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Higgs Hunters, the first particle physics venture on Zooniverse, a citizen science project, has been launched in collaboration with the University of Oxford, New York University and the ATLAS Experiment. Higgs Hunters invites online volunteers to participate in studying the properties of the new boson, which may hold clues as to what lies beyond our current understanding of the universe.
The winner of the four-month long Higgs Machine Learning Challenge, launched on 12 May, is Gábor Melis from Hungary, followed closely by Tim Salimans from The Netherlands and Pierre Courtiol from France. They will receive cash prizes, sponsored by Paris-Saclay Centre for Data Science and Google, of $7000, $4000, and $2000 respectively. The three winners have been invited to participate at the Neural Information Processing Systems conference on 13 December in Canada.
The ATLAS Outstanding Achievement Awards 2014 were given on 9 October to five individuals or teams of physicists and engineers for their contributions during the Large Hadron Collider's first run in all areas of ATLAS except physics analyses.
The ATLAS and CMS experiments hosted a virtual visit together with the IceCube Experiment in the South Pole for students from five different European schools on 2 October. The visit allowed the students to interact with researchers in both the LHC experiments and the IceCube experiment. The virtual visit was a second event in the Open Discovery Space project series' 'Bringing Frontier Science to Schools'.
For her contribution toward the discovery of the Higgs boson, Kerstin Tackmann was awarded the Young Scientist Prize in Particle Physics 2014 by the International Union of Pure and Applied Physics.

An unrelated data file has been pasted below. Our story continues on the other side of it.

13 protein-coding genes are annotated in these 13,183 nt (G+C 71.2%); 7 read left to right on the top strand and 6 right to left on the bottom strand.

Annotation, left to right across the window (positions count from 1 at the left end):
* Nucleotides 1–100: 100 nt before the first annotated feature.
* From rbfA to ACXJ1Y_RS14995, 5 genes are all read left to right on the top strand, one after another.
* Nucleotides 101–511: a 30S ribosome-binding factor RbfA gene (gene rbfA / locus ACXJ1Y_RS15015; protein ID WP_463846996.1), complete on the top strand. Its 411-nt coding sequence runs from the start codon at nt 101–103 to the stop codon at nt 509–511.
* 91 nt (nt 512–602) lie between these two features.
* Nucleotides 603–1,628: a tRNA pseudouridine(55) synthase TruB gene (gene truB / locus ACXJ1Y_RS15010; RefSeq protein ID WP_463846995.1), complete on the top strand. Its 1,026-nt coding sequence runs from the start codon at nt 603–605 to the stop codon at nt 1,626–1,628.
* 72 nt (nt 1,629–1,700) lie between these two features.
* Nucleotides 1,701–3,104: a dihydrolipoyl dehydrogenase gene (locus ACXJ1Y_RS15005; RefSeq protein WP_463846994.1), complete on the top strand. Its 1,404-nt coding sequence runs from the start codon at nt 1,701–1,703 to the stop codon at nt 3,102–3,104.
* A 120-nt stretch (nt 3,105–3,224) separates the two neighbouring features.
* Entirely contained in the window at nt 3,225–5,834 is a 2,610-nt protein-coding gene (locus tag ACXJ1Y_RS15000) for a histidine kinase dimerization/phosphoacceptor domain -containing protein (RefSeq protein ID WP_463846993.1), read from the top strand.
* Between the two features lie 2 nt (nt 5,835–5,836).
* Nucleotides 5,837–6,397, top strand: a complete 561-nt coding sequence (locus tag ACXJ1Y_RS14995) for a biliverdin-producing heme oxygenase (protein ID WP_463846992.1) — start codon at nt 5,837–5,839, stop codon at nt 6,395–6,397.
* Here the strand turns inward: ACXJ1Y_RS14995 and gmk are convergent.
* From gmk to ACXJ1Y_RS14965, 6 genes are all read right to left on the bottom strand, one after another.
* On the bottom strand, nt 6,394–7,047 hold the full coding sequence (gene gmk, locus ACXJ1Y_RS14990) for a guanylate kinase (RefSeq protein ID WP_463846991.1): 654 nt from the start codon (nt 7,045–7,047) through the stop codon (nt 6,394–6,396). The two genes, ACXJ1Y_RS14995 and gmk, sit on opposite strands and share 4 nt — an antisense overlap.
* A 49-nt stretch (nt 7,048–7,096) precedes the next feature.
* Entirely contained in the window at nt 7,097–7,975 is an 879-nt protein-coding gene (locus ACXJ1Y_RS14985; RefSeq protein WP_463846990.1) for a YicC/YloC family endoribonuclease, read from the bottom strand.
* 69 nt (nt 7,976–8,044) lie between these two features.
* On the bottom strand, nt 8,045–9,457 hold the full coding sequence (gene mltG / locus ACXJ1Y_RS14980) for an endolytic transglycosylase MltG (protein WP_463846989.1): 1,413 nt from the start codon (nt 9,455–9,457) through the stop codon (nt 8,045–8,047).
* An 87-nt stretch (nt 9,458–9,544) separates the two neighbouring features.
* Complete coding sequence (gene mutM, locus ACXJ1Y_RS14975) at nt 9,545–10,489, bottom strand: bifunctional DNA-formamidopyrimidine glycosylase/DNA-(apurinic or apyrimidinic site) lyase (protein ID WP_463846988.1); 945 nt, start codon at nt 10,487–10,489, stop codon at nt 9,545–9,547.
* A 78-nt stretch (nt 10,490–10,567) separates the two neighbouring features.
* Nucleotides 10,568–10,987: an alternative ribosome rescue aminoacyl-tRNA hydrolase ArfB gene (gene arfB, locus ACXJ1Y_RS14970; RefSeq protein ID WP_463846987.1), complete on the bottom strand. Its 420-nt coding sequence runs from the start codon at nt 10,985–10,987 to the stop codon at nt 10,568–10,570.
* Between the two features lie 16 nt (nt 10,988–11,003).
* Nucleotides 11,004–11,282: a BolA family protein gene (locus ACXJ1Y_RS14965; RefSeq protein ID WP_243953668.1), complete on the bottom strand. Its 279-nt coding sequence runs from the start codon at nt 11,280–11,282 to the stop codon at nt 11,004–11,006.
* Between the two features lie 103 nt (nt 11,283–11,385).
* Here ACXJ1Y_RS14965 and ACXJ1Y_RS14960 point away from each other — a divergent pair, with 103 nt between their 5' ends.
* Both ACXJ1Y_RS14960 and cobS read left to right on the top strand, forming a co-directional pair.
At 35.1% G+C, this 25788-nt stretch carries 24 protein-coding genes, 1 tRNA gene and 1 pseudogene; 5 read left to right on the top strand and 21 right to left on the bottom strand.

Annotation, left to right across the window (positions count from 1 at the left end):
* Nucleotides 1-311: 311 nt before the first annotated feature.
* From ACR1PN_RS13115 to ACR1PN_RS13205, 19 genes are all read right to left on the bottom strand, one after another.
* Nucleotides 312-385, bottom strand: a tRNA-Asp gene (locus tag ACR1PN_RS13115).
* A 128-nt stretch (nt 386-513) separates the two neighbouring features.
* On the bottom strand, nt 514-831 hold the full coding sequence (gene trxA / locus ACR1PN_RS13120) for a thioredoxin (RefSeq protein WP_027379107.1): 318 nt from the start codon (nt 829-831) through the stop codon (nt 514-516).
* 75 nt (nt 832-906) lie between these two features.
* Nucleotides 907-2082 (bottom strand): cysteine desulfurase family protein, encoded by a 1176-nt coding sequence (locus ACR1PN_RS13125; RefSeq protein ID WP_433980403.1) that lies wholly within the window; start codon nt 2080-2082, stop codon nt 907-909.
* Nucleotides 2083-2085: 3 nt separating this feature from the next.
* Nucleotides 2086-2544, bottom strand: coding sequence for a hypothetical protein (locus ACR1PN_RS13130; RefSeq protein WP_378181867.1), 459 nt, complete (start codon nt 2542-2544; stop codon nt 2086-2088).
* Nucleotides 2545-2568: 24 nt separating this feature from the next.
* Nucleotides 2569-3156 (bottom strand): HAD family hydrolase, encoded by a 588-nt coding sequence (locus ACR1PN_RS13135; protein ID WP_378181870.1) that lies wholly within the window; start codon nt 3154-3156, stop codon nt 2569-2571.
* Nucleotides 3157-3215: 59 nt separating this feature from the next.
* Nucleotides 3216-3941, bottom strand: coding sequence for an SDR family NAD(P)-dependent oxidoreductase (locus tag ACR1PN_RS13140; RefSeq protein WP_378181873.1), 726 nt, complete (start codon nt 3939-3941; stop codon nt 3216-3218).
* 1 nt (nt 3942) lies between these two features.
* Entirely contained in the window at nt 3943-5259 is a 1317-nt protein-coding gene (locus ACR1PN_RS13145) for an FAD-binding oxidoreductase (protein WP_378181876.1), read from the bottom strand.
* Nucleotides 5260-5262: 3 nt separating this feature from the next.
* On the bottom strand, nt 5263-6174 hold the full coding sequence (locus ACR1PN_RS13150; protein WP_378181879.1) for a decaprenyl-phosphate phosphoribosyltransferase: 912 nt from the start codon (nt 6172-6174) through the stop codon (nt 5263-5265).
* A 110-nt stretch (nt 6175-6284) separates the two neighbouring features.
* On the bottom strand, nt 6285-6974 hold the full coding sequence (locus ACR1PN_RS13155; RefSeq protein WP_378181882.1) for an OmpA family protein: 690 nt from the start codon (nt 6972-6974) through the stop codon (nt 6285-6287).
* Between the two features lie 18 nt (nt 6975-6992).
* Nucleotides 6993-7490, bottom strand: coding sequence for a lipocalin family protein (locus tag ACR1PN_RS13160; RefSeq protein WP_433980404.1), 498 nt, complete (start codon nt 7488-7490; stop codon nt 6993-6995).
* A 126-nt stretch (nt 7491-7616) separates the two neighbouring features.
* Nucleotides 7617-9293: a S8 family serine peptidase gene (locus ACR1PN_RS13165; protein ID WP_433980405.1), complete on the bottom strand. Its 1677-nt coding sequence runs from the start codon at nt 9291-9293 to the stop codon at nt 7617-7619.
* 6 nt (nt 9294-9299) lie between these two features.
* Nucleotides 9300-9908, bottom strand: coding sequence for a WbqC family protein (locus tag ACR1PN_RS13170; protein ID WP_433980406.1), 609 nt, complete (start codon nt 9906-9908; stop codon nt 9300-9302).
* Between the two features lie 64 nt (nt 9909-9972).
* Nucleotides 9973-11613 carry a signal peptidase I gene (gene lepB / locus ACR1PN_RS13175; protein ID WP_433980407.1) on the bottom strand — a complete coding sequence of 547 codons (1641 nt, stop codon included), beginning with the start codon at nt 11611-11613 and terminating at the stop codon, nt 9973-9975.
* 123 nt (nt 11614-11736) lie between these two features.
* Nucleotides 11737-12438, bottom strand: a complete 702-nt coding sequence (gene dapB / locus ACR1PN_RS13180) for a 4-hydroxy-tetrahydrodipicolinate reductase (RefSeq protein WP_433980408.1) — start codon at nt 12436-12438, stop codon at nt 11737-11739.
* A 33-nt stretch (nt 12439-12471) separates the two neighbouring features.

It’s been two years since the ATLAS and CMS experiments at CERN jointly announced the discovery of a new boson consistent with the Higgs particle of the Standard Model. Since then, the Higgs boson has been intensely examined. We’ve measured its spin, its mass, its lifetime, and observed its decay into bosons and fermions. In the next run of the Large Hadron Collider, we hope to learn more about how it interacts with other particles and to make many more precise measurements of its properties. By doing, we hope to extend the limits of our current understanding of the fundamental components of nature, and to seek clues for discovery.
Bringing the nine-storey high, many-layered ATLAS detector back to life and preparing it for the Large Hadron Collider's next run is a complex task. Each sub-detector is setup and thoroughly tested before they are joined and the detector as a whole can begin recording data again.
It's been four weeks since the four-month long Higgs Machine Learning Challenge was announced. Almost 700 teams have signed up and more than 200 have beaten the in-house benchmark already.
ATLAS presented new results at the Large Hadron Collider Physics (LHCP) Conference in Columbia University, New York, 2 to 7 June. Many new searches and improved measurements were presented, among which were an updated Higgs boson mass measurement, a search for double Higgs boson production and new searches for Supersymmetry and exotic phenomena.
Closest to the beam pipe where particle collisions will occur in the very heart of ATLAS, a new sub-detector – the Insertable B-Layer – was put in place on 7 May. The IBL team had been developing and practicing the insertion procedure and tooling for two years because of the operation’s delicate nature.